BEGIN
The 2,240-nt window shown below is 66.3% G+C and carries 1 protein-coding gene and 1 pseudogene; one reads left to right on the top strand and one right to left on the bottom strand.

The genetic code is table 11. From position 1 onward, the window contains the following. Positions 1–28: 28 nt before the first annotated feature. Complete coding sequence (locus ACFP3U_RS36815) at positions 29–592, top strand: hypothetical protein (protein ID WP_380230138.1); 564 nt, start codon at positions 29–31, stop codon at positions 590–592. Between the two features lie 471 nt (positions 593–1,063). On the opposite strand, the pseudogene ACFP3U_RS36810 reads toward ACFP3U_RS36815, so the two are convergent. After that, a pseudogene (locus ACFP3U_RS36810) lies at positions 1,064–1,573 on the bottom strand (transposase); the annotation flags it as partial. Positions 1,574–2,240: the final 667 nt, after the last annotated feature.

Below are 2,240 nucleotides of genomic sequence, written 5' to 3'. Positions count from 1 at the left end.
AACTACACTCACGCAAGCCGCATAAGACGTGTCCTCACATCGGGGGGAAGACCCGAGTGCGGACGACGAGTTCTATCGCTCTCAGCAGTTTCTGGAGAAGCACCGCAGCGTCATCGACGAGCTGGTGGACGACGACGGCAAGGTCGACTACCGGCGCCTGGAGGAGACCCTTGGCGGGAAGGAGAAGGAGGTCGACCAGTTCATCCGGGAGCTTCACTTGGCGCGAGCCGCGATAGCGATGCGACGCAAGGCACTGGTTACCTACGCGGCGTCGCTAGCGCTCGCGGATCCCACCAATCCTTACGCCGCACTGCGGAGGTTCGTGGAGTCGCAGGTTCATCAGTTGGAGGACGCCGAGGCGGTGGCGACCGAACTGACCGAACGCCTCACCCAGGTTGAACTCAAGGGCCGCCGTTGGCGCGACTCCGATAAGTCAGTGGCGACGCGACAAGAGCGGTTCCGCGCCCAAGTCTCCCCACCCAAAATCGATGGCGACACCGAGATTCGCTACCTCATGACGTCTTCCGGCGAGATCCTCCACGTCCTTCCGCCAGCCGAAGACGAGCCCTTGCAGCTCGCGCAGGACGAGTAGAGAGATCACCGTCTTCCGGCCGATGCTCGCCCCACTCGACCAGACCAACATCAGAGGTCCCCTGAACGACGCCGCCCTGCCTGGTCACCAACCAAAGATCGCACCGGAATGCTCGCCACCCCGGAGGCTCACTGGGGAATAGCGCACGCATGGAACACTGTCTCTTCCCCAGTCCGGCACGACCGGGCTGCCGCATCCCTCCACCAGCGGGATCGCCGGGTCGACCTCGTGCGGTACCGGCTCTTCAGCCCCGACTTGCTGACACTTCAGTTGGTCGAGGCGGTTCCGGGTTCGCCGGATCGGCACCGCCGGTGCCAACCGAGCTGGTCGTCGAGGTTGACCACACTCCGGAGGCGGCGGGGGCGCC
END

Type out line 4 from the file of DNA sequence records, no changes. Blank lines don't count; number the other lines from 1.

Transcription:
AACTACACTCACGCAAGCCGCATAAGACGTGTCCTCACATCGGGGGGAAGACCCGAGTGCGGACGACGAGTTCTATCGCTCTCAGCAGTTTCTGGAGAAGCACCGCAGCGTCATCGACGAGCTGGTGGACGACGACGGCAAGGTCGACTACCGGCGCCTGGAGGAGACCCTTGGCGGGAAGGAGAAGGAGGTCGACCAGTTCATCCGGGAGCTTCACTTGGCGCGAGCCGCGATAGCGATGCGACGCAAGGCACTGGTTACCTACGCGGCGTCGCTAGCGCTCGCGGATCCCACCAATCCTTACGCCGCACTGCGGAGGTTCGTGGAGTCGCAGGTTCATCAGTTGGAGGACGCCGAGGCGGTGGCGACCGAACTGACCGAACGCCTCACCCAGGTTGAACTCAAGGGCCGCCGTTGGCGCGACTCCGATAAGTCAGTGGCGACGCGACAAGAGCGGTTCCGCGCCCAAGTCTCCCCACCCAAAATCGATGGCGACACCGAGATTCGCTACCTCATGACGTCTTCCGGCGAGATCCTCCACGTCCTTCCGCCAGCCGAAGACGAGCCCTTGCAGCTCGCGCAGGACGAGTAGAGAGATCACCGTCTTCCGGCCGATGCTCGCCCCACTCGACCAGACCAACATCAGAGGTCCCCTGAACGACGCCGCCCTGCCTGGTCACCAACCAAAGATCGCACCGGAATGCTCGCCACCCCGGAGGCTCACTGGGGAATAGCGCACGCATGGAACACTGTCTCTTCCCCAGTCCGGCACGACCGGGCTGCCGCATCCCTCCACCAGCGGGATCGCCGGGTCGACCTCGTGCGGTACCGGCTCTTCAGCCCCGACTTGCTGACACTTCAGTTGGTCGAGGCGGTTCCGGGTTCGCCGGATCGGCACCGCCGGTGCCAACCGAGCTGGTCGTCGAGGTTGACCACACTCCGGAGGCGGCGGGGGCGCC